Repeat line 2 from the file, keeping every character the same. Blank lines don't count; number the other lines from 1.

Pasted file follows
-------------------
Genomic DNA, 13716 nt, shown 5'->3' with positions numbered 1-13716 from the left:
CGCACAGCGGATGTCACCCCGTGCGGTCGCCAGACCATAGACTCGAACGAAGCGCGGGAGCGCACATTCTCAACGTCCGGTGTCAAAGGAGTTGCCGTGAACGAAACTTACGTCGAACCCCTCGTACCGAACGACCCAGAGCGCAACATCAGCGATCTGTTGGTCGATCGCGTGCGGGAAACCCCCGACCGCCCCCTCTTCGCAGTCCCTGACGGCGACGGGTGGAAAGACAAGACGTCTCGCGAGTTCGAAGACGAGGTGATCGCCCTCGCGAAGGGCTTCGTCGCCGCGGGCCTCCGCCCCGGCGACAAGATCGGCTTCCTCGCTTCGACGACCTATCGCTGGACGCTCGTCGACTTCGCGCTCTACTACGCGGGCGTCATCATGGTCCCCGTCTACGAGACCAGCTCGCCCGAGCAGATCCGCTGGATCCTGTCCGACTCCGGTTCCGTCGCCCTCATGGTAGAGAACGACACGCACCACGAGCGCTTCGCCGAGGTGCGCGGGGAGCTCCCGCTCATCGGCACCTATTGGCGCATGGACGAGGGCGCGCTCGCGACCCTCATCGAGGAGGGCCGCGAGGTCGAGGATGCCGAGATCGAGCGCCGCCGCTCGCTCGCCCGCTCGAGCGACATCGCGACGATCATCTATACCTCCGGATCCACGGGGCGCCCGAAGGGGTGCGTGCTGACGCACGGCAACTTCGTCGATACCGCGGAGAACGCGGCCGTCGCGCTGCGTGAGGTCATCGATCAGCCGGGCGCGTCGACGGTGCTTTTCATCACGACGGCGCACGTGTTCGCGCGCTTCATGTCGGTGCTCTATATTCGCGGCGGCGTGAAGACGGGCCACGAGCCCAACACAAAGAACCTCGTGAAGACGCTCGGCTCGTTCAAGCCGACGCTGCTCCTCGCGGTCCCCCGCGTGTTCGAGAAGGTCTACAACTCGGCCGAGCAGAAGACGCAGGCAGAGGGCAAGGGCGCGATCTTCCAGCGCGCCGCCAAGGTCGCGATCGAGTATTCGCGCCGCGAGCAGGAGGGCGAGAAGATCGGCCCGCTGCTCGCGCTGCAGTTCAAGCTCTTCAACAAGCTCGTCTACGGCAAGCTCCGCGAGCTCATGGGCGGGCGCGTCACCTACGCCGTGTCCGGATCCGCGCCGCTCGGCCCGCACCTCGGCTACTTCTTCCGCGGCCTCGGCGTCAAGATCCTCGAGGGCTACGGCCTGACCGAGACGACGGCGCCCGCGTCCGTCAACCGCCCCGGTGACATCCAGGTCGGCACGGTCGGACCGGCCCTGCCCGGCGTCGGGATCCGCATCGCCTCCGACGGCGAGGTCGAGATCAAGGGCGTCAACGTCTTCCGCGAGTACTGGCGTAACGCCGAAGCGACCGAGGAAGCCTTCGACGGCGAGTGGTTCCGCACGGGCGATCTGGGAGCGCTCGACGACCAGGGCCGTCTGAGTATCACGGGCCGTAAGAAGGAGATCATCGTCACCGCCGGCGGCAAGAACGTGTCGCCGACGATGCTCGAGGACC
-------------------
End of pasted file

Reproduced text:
CGCACAGCGGATGTCACCCCGTGCGGTCGCCAGACCATAGACTCGAACGAAGCGCGGGAGCGCACATTCTCAACGTCCGGTGTCAAAGGAGTTGCCGTGAACGAAACTTACGTCGAACCCCTCGTACCGAACGACCCAGAGCGCAACATCAGCGATCTGTTGGTCGATCGCGTGCGGGAAACCCCCGACCGCCCCCTCTTCGCAGTCCCTGACGGCGACGGGTGGAAAGACAAGACGTCTCGCGAGTTCGAAGACGAGGTGATCGCCCTCGCGAAGGGCTTCGTCGCCGCGGGCCTCCGCCCCGGCGACAAGATCGGCTTCCTCGCTTCGACGACCTATCGCTGGACGCTCGTCGACTTCGCGCTCTACTACGCGGGCGTCATCATGGTCCCCGTCTACGAGACCAGCTCGCCCGAGCAGATCCGCTGGATCCTGTCCGACTCCGGTTCCGTCGCCCTCATGGTAGAGAACGACACGCACCACGAGCGCTTCGCCGAGGTGCGCGGGGAGCTCCCGCTCATCGGCACCTATTGGCGCATGGACGAGGGCGCGCTCGCGACCCTCATCGAGGAGGGCCGCGAGGTCGAGGATGCCGAGATCGAGCGCCGCCGCTCGCTCGCCCGCTCGAGCGACATCGCGACGATCATCTATACCTCCGGATCCACGGGGCGCCCGAAGGGGTGCGTGCTGACGCACGGCAACTTCGTCGATACCGCGGAGAACGCGGCCGTCGCGCTGCGTGAGGTCATCGATCAGCCGGGCGCGTCGACGGTGCTTTTCATCACGACGGCGCACGTGTTCGCGCGCTTCATGTCGGTGCTCTATATTCGCGGCGGCGTGAAGACGGGCCACGAGCCCAACACAAAGAACCTCGTGAAGACGCTCGGCTCGTTCAAGCCGACGCTGCTCCTCGCGGTCCCCCGCGTGTTCGAGAAGGTCTACAACTCGGCCGAGCAGAAGACGCAGGCAGAGGGCAAGGGCGCGATCTTCCAGCGCGCCGCCAAGGTCGCGATCGAGTATTCGCGCCGCGAGCAGGAGGGCGAGAAGATCGGCCCGCTGCTCGCGCTGCAGTTCAAGCTCTTCAACAAGCTCGTCTACGGCAAGCTCCGCGAGCTCATGGGCGGGCGCGTCACCTACGCCGTGTCCGGATCCGCGCCGCTCGGCCCGCACCTCGGCTACTTCTTCCGCGGCCTCGGCGTCAAGATCCTCGAGGGCTACGGCCTGACCGAGACGACGGCGCCCGCGTCCGTCAACCGCCCCGGTGACATCCAGGTCGGCACGGTCGGACCGGCCCTGCCCGGCGTCGGGATCCGCATCGCCTCCGACGGCGAGGTCGAGATCAAGGGCGTCAACGTCTTCCGCGAGTACTGGCGTAACGCCGAAGCGACCGAGGAAGCCTTCGACGGCGAGTGGTTCCGCACGGGCGATCTGGGAGCGCTCGACGACCAGGGCCGTCTGAGTATCACGGGCCGTAAGAAGGAGATCATCGTCACCGCCGGCGGCAAGAACGTGTCGCCGACGATGCTCGAGGACC